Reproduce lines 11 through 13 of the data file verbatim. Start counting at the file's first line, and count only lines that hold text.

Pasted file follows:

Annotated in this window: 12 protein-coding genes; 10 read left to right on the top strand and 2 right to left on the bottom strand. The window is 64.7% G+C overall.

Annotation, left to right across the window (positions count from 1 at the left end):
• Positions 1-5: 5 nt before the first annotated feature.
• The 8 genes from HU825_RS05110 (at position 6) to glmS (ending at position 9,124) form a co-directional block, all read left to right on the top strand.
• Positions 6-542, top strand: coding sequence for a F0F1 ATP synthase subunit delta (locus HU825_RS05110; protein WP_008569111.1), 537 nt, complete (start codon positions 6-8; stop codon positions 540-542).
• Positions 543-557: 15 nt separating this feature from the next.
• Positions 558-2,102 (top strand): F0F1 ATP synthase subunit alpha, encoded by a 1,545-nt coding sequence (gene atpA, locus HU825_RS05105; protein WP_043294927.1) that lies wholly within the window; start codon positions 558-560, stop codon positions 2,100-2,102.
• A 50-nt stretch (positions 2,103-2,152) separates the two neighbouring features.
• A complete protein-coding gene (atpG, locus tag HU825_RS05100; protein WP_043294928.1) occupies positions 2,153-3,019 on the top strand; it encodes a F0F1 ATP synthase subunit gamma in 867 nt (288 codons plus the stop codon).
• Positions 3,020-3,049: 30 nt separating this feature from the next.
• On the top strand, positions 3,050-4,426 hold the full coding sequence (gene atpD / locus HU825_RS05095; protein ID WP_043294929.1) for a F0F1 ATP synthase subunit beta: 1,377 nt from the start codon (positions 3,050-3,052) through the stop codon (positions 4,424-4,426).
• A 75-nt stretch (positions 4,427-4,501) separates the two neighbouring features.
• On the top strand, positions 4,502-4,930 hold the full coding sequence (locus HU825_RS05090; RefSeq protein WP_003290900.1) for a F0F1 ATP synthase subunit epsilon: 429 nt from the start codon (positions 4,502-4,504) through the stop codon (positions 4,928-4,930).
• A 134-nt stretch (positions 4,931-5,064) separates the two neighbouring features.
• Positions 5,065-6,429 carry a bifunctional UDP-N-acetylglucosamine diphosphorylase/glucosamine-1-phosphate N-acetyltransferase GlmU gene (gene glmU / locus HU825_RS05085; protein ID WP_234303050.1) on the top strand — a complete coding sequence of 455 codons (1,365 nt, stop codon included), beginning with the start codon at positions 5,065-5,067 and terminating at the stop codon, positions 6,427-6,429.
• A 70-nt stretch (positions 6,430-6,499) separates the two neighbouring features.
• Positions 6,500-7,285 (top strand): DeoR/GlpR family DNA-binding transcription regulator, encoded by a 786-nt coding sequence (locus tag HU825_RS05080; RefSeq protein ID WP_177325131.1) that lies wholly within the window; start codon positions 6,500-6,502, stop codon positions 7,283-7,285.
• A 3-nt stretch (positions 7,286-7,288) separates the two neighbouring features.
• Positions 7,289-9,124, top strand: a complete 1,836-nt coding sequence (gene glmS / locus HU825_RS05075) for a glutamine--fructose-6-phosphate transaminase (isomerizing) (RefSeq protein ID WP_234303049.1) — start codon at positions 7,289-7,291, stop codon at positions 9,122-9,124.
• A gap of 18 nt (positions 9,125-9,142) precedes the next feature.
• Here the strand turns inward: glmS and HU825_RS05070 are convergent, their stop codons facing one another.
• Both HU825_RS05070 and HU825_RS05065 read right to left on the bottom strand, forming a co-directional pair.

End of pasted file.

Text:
• On the top strand, positions 3,050-4,426 hold the full coding sequence (gene atpD / locus HU825_RS05095; protein ID WP_043294929.1) for a F0F1 ATP synthase subunit beta: 1,377 nt from the start codon (positions 3,050-3,052) through the stop codon (positions 4,424-4,426).
• A 75-nt stretch (positions 4,427-4,501) separates the two neighbouring features.
• On the top strand, positions 4,502-4,930 hold the full coding sequence (locus HU825_RS05090; RefSeq protein WP_003290900.1) for a F0F1 ATP synthase subunit epsilon: 429 nt from the start codon (positions 4,502-4,504) through the stop codon (positions 4,928-4,930).